Morals in the Story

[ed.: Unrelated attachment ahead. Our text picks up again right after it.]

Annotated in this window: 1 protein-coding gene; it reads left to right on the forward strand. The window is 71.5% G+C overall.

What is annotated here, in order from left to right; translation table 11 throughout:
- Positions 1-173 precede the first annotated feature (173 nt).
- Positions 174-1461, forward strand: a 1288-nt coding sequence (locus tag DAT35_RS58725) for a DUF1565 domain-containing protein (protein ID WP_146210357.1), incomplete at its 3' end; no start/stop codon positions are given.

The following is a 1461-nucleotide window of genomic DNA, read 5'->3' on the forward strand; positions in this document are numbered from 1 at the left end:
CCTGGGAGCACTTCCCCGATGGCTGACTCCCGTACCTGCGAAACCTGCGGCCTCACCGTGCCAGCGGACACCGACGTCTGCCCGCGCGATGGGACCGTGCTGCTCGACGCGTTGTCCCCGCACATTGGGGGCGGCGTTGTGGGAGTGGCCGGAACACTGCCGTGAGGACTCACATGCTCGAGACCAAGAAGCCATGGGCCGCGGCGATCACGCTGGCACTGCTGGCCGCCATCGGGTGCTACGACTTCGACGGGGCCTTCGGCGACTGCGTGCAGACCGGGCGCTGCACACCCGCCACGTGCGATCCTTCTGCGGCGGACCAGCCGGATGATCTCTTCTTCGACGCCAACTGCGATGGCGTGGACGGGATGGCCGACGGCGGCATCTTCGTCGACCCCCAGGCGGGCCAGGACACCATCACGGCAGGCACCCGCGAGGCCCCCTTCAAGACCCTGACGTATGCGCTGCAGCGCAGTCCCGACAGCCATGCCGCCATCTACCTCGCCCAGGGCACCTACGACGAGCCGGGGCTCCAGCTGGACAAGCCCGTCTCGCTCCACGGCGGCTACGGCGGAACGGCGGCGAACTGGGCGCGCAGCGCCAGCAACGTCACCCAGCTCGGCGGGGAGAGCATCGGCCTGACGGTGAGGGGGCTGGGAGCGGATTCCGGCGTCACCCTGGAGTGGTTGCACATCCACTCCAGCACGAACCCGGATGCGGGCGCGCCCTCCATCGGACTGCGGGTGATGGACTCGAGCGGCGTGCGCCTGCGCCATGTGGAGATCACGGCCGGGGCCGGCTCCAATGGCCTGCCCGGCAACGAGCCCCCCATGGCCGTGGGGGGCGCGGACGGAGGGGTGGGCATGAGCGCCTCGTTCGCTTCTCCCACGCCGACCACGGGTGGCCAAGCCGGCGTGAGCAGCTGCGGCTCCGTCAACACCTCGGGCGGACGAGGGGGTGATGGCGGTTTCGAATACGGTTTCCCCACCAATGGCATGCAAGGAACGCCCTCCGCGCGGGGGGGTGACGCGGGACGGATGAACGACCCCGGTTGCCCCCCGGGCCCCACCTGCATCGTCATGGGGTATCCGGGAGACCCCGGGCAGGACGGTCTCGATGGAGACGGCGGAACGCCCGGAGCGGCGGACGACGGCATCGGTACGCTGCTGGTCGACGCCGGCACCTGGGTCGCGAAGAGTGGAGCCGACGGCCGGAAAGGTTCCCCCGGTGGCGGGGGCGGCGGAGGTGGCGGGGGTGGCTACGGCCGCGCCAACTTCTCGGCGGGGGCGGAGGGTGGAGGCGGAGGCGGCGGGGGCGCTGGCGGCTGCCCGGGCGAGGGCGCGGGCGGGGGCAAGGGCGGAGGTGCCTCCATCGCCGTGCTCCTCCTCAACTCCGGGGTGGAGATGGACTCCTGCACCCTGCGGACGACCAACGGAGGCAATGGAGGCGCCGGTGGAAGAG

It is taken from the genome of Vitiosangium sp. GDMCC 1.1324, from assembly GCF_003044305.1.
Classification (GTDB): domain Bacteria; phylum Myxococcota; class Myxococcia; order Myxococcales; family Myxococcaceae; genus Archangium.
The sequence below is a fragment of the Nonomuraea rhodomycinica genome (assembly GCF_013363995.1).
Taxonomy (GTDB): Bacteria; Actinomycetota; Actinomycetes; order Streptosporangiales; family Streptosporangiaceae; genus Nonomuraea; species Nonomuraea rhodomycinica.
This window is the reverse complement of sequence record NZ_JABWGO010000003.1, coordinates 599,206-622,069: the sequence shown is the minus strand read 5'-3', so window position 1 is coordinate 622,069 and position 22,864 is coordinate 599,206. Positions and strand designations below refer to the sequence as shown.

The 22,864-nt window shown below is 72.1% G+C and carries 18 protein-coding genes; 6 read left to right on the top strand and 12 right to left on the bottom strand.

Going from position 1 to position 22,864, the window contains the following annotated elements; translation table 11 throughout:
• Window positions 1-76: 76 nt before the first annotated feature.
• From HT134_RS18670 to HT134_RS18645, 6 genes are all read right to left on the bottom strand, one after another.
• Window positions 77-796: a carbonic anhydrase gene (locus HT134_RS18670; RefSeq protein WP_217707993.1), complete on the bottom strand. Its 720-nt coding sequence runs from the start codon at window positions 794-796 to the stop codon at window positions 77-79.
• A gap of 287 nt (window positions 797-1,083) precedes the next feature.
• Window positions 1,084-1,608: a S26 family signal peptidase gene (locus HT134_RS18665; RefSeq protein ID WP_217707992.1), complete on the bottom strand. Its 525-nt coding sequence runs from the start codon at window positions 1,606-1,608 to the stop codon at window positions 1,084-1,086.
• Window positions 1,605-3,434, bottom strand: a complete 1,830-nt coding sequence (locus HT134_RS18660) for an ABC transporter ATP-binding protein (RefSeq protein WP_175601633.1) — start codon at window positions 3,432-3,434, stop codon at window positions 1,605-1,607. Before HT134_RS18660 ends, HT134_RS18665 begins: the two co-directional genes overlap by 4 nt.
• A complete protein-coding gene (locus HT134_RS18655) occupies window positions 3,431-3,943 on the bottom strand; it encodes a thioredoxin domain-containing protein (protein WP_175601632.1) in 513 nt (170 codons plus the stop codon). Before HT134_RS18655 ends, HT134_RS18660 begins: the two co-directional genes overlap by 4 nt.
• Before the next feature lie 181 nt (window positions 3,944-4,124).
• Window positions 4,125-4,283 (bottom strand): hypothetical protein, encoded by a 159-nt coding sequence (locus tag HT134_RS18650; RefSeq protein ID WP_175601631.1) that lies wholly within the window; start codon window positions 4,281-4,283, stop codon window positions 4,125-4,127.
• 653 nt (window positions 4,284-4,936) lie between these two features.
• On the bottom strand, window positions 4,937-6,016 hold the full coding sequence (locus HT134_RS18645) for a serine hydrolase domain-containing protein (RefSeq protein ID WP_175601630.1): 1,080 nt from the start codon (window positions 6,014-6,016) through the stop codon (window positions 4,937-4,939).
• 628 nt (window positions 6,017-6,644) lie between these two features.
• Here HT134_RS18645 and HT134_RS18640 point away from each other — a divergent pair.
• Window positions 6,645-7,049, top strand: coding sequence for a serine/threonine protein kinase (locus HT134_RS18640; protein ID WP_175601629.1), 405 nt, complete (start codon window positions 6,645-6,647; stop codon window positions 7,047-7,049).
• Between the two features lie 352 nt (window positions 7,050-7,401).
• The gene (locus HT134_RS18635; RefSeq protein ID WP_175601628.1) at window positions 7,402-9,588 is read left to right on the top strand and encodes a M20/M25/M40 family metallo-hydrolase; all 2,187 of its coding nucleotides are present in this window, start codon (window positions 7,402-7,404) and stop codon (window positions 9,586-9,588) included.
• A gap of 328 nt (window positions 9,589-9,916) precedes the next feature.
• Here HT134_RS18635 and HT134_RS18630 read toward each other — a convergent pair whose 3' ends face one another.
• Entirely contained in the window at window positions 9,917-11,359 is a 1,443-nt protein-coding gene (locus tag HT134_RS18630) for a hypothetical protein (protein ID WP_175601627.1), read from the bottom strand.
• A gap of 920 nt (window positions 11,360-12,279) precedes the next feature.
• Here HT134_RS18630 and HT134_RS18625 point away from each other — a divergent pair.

Usually, when given an assignment, I ignore every part of me that knows I'm a terrible photographer and go into an event in search of fantastic setups for a shot. I try to keep the camera poised at every possible moment, and hope that one, maybe one, of the 50 or so I take will come out decent enough to land on the web or in the paper. I've been lucky a few times-but for this next event, I'm presented with a challenge: protecting the safety of a speaker at Lasell as I photograph. See, with members of the Secret Service and FBI coming to speak to Lasell students in the criminal justice program this week, it's something that is GREAT to cover from my end. But from theirs, it can be a dangerous risk if someone photographs an agent who may at some point have to go undercover. This leaves me responsible for having to identify who I can and who I can not include in my shots, while also trying to take some that cover the event appropriately. This makes, from my end, a bit of a dilemma: when such esteemed speakers come to Lasell, of course we want to highlight they were there! And who better for a great shot than the entire panel? Now what will I choose as my subject? Yet from a second thought, my morals kick in: No, Emma, this is someone's safety at stake here. And if there's one thing I've learned from my Media Ethics class, it's that being morally and ethically responsible is one of the most respectable things a person can be. In today's society, many reporters are more than willing to do things that can compromise the health, sanity and entire image of an individual just to get a leading story. While temptation is there for any reporter, it's the ones who are the most reputable that in the end will have an enriched career, impressive portfolio and will be granted with trust the more compelling interviews. People want to look good and stay healthy-not too much to ask! Although it's a new challenge, I love being able to be trusted with such responsibility.